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Want Longer Battery Life on Linux? Try Fedora

Red Hat improves Fedora power consumption by 30%

battery notification on ubuntu

Like many I see this alert all too often…

Battery life on Linux is something of a weak spot in my opinion. It’s not abjectly terrible, but it’s not subjectively fantastic, either.

So I’m stoked to hear that Red Hat (yes, them again) are hard at work trying to improve Linux battery life.

Their engineers have beavered away on battery life variables to find the best settings to lower power consumption of Fedora, the Linux distribution which Red Hat helps to develop.

And their results are impressive.

How Red Hat is Improving Battery Life on Linux

improving linux laptop battery life

If there’s one thing that Linux distros have in common (apart from the kernel they run on) it’s that they (mostly) all suck at power efficiency ‘out of the box’.

That battery life on Linux laptops is nothing to shout about is kind of odd considering that Linux laptops are super popular.

Thankfully, unlike Windows and macOS, Linux is Linux; we can dive in and fine-tune kernel settings and parameters, swap heavy desktops for lightweight ones, and so on.

But that’s effort, right?

Enter Red Hat and Hans de Goede. He’s part of the company’s desktop hardware enablement team.

At FOSDEM 2018 Hans presented a talk titled: “Improving Linux Laptop Battery Life Reducing Linux Power Consumption”.

In this talk, which you can watch in full a few paragraphs down, de Goede reveals 4 power management tweaks that dramatically improve battery life on Fedora:

    • Enabling auto-suspend for USB Bluetooth
    • Enabling auto-suspend for Intel HDA codecs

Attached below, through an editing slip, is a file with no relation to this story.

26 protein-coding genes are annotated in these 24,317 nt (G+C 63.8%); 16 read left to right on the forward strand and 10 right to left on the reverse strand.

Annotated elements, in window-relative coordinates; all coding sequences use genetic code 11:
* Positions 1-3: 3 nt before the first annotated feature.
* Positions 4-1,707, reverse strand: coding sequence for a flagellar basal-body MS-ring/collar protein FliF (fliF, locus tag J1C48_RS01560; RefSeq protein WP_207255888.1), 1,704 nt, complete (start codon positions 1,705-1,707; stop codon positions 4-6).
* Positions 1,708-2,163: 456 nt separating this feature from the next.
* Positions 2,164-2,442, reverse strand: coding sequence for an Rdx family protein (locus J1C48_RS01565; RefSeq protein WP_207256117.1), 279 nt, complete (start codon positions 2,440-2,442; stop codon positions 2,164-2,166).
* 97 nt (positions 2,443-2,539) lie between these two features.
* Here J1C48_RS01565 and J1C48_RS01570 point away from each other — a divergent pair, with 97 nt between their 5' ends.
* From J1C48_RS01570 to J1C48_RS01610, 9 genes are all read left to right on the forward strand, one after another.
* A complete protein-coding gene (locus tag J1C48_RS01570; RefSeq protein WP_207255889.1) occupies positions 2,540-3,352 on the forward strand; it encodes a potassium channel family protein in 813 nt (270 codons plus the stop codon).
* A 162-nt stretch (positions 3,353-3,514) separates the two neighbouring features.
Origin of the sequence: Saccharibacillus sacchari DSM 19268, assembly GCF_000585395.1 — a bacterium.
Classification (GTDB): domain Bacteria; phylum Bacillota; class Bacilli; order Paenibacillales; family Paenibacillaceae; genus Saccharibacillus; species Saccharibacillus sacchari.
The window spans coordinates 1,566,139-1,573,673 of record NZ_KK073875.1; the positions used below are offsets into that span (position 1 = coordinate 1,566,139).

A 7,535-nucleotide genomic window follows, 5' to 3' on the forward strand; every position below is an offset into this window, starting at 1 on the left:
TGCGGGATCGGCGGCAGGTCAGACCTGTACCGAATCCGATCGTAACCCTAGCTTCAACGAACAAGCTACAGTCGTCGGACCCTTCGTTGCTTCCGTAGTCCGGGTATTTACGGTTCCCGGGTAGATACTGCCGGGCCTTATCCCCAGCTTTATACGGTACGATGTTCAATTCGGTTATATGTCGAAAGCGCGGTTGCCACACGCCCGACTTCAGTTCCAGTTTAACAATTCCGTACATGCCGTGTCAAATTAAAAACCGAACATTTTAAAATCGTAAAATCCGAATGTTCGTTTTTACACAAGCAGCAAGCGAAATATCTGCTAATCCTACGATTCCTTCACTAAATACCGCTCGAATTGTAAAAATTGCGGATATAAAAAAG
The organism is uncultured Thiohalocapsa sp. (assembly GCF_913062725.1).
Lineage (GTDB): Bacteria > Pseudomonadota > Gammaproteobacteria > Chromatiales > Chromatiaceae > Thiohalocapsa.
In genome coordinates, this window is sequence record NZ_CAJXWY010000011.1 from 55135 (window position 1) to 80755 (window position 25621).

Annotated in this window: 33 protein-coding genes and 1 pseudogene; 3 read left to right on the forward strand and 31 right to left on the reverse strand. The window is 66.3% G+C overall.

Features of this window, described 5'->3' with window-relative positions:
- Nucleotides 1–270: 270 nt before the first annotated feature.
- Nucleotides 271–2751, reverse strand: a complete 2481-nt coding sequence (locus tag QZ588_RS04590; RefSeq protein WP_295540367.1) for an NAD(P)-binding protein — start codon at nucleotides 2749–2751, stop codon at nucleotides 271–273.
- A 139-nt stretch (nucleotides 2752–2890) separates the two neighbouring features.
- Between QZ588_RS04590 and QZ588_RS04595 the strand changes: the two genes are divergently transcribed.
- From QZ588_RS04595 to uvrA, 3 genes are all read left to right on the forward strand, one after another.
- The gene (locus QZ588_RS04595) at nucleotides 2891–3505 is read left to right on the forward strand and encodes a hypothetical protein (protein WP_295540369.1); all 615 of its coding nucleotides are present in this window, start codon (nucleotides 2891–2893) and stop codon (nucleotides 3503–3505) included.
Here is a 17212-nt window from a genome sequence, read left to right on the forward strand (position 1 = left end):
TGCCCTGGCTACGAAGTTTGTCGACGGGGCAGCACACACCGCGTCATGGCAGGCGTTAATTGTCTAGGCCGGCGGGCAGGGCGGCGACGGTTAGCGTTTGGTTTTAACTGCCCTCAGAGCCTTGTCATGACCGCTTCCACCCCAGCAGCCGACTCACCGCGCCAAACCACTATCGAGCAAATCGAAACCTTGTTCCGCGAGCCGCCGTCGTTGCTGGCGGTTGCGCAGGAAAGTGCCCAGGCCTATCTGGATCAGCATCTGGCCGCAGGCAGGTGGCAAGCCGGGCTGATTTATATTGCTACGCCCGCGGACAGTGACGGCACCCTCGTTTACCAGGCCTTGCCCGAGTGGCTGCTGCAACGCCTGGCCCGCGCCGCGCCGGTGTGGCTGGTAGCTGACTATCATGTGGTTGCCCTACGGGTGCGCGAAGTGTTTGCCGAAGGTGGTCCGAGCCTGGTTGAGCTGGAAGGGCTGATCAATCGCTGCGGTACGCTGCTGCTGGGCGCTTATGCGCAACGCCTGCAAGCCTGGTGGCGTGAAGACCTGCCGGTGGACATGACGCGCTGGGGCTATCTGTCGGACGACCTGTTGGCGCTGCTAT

• Enabling SATA link PM by default
    • Enabling i915 Panel Self Refresh by default.

In his tests with these settings the idle power consumption of Fedora on a Lenovo ThinkPad T440s laptop dropped by 2 watts from ~7.9 Watts to ~5.6 watts.

It might not sound like much but it equates to a battery life increase of almost 30% — which is huge!

That’s enough time for another latte or two when working out of your favourite coffee shop.

Hit play in the embed below to watch the full presentation.

Why not just install PowerTop & TLP by default?

None of the findings in the talk are revelatory or new. In fact, we’ve written about ways to improve battery life on Linux before using tools like PowerTop, TLP, and common sense.

But as de Goede touches, there are some pretty key reasons why pointing users to these power-user tools (and letting them have at it) isn’t an ideal solution.

“Why do [this] work? The way I see things I want Linux to be usable for everyone. The out of the box experience matters a lot and [not draining the battery] should just work,” he says in his presentation.

  1. The ‘out of the box’ experience matters
  2. Better battery life should “just work” for all Linux users, no tuning required
  3. TLP and PowerTop can cause problems

Usually the power consumption story is not all that good [out of the box]. We have a number of of tune-ables in the kernel which are disabled by default. If you actually enable those you can usually save around 2 watts on idle usage,” de Goede says.

If you already run PowerTop or TLP then you’re already benefitting from the bulk of these savings. This effort, as de Goede says, is simply about implementing the best settings by default.

Anyone who installs Fedora 28 gets these battery life benefits as standard — no tweaking. No extra apps. No cut corners.

Which kind of makes Fedora the best linux distro for battery life, doesn’t it?

Ubuntu (And Other Distros) Can Learn From This

All the lessons learned can be applied to and implemented by other Linux distros too. If you long to extend battery life on Ubuntu or another distro, you know now you can.

FOSDEM 2018 (via Phoronix)